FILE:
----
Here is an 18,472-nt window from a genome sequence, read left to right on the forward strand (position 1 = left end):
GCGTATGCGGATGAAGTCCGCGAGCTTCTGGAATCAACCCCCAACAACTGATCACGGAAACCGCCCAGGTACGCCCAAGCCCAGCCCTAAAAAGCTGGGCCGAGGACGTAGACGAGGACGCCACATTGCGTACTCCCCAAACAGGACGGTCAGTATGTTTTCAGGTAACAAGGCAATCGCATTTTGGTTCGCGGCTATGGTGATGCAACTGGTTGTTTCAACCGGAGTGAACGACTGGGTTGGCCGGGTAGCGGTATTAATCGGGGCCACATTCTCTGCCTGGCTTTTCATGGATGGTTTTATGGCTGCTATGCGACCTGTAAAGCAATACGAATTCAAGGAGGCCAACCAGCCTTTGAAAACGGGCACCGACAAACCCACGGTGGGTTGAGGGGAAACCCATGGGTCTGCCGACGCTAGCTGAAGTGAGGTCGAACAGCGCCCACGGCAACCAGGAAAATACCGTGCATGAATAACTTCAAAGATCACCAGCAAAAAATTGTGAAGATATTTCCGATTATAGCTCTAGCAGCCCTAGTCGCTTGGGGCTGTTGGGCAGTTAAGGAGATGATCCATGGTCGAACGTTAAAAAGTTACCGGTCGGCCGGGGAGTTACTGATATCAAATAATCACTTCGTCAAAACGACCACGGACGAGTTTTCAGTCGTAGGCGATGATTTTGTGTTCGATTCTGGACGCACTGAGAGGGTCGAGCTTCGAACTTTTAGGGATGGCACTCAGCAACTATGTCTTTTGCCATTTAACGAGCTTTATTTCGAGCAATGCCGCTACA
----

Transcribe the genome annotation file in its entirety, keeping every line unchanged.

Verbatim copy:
Here is an 18,472-nt window from a genome sequence, read left to right on the forward strand (position 1 = left end):
GCGTATGCGGATGAAGTCCGCGAGCTTCTGGAATCAACCCCCAACAACTGATCACGGAAACCGCCCAGGTACGCCCAAGCCCAGCCCTAAAAAGCTGGGCCGAGGACGTAGACGAGGACGCCACATTGCGTACTCCCCAAACAGGACGGTCAGTATGTTTTCAGGTAACAAGGCAATCGCATTTTGGTTCGCGGCTATGGTGATGCAACTGGTTGTTTCAACCGGAGTGAACGACTGGGTTGGCCGGGTAGCGGTATTAATCGGGGCCACATTCTCTGCCTGGCTTTTCATGGATGGTTTTATGGCTGCTATGCGACCTGTAAAGCAATACGAATTCAAGGAGGCCAACCAGCCTTTGAAAACGGGCACCGACAAACCCACGGTGGGTTGAGGGGAAACCCATGGGTCTGCCGACGCTAGCTGAAGTGAGGTCGAACAGCGCCCACGGCAACCAGGAAAATACCGTGCATGAATAACTTCAAAGATCACCAGCAAAAAATTGTGAAGATATTTCCGATTATAGCTCTAGCAGCCCTAGTCGCTTGGGGCTGTTGGGCAGTTAAGGAGATGATCCATGGTCGAACGTTAAAAAGTTACCGGTCGGCCGGGGAGTTACTGATATCAAATAATCACTTCGTCAAAACGACCACGGACGAGTTTTCAGTCGTAGGCGATGATTTTGTGTTCGATTCTGGACGCACTGAGAGGGTCGAGCTTCGAACTTTTAGGGATGGCACTCAGCAACTATGTCTTTTGCCATTTAACGAGCTTTATTTCGAGCAATGCCGCTACA